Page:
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PAT SERVICE BRITISH COLUMBIA: Painting this Place: Three Decades, March 6 to April 17, Evergreen Cultural Centre, Coquitlam

ABOVE: Blue Cloud, 2008, acrylic on canvas, 42” x 56” BELOW: Zinger, 2007, acrylic on canvas, 70” x 66”

20 Galleries West Spring 2014

A body of work created over some 30 years is bound to include a few twists and turns. The Evergreen Cultural Centre traces such evolutions in its retrospective of Pat Service, a Vancouver artist known for her landscape paintings. The exhibition’s earliest piece, Across the Water, was completed in 1981 after the first of Service’s many visits to the renowned Emma Lake workshops in Saskatchewan. An acrylic on canvas, it nevertheless evokes the ethereal quality of a watercolour, perhaps partly the result of watercolour lessons Service had taken while living in Ottawa for a spell before she returned to the West Coast. The Emma Lake workshops had an impact on her work. “It was two weeks of experimenting in a supportive environment,” says Service, who was influenced not only by other artists, but also by the region’s geography. “We learned from each other. Even though I was raised on Vancouver Island, I painted so many canvases of big skies that people thought I was a Prairie painter.” The long car drives through Alberta and Saskatchewan had played a part in her choice of subject matter, and Service maintained an attachment to the Prairies over the years, even as she painted landscapes of beaches and ocean vistas closer to home, along with still lifes and figurative pieces. At the core of Service’s work is a deep attention to the medium of paint and also to the effects of lines and other marks. “I focus on working with the edges of paint,” she says. “Drawing is important to me too.” Service began to take big stylistic leaps in 1988. This is evidenced in Triptych L, a large canvas that measures 60 inches by 100 inches. “I began to use more thick paint because it has more texture,” she says. “You can see the influence of David Milne in this work.” By the following year, paintings such as Cox Cove had taken on a postimpressionist sensibility. “I was more literal,” she says. “I used more colour and detail in my paintings.” Heading into the new millennium, Service’s style morphed again. Zinger, a large acrylic painted in 2007, features bright colours and a pared-down minimalism. Her use of simple, almost graphic forms to represent lakes, rivers, boats and trees continues to the present day. Throughout this long process of poetic distillation, Service has continued to exhibit her work. She is represented by two Alberta galleries, Newzones in Calgary and the Scott Gallery in Edmonton, as well as by Art Placement in Saskatoon. – Beverly Cramp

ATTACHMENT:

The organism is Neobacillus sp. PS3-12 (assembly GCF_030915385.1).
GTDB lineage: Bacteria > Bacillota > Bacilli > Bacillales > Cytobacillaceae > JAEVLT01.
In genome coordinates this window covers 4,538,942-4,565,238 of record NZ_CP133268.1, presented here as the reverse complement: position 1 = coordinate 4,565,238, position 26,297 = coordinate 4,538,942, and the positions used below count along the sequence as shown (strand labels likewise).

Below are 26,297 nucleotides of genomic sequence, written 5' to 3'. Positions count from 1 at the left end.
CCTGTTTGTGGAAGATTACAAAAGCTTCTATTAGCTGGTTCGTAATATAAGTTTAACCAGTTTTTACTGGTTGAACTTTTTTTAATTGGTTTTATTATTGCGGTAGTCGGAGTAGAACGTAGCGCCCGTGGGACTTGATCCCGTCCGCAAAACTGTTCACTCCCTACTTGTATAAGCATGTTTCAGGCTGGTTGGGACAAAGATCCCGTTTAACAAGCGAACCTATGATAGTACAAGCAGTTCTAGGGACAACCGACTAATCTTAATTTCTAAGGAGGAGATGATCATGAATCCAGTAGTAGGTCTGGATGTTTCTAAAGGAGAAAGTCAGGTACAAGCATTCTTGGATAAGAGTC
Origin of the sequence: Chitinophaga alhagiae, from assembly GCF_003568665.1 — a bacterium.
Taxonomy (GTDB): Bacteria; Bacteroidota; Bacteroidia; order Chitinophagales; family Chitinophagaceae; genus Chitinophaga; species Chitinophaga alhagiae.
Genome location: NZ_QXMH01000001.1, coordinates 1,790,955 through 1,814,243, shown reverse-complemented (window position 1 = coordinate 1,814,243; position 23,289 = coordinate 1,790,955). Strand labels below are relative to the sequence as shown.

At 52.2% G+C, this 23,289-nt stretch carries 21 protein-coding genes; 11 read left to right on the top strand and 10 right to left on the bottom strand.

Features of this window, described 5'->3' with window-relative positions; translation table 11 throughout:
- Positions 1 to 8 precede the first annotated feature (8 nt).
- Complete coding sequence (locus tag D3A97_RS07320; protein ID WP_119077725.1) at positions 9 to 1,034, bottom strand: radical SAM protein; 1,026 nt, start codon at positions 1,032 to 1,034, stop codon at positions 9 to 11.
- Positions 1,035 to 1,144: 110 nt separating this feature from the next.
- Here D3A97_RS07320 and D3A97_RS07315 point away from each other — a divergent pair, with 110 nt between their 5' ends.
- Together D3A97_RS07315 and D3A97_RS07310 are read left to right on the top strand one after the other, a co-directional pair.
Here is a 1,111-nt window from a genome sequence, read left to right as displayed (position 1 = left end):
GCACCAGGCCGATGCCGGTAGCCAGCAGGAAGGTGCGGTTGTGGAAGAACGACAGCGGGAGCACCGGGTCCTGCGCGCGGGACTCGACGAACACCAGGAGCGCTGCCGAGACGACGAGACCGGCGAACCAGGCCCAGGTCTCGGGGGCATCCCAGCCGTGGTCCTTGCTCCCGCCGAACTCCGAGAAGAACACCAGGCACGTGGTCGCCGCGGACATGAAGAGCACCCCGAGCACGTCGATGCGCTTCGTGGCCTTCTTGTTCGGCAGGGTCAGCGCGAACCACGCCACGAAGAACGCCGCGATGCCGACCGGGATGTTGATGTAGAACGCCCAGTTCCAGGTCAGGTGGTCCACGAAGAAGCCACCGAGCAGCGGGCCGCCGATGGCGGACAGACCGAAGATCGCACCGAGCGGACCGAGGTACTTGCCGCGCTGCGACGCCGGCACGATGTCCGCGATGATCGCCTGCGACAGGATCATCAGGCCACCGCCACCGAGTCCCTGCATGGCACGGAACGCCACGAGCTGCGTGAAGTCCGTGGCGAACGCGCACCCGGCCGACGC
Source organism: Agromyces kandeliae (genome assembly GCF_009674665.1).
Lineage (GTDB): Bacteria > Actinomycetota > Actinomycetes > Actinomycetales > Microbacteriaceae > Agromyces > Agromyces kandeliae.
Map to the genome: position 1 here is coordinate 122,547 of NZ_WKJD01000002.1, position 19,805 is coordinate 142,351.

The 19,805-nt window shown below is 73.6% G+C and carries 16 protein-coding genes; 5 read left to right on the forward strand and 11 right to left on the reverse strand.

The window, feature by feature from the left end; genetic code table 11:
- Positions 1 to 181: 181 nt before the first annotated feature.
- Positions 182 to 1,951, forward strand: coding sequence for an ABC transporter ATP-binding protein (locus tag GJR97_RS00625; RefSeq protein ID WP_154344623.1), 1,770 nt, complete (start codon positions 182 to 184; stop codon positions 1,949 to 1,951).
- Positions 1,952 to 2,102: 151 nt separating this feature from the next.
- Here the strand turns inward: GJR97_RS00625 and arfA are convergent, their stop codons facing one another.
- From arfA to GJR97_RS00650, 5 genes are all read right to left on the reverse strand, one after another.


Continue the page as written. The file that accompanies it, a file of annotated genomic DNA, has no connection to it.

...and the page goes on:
Galleries West Spring 2014  

Vol 13 No 1 Your link to the visual arts in Western Canada

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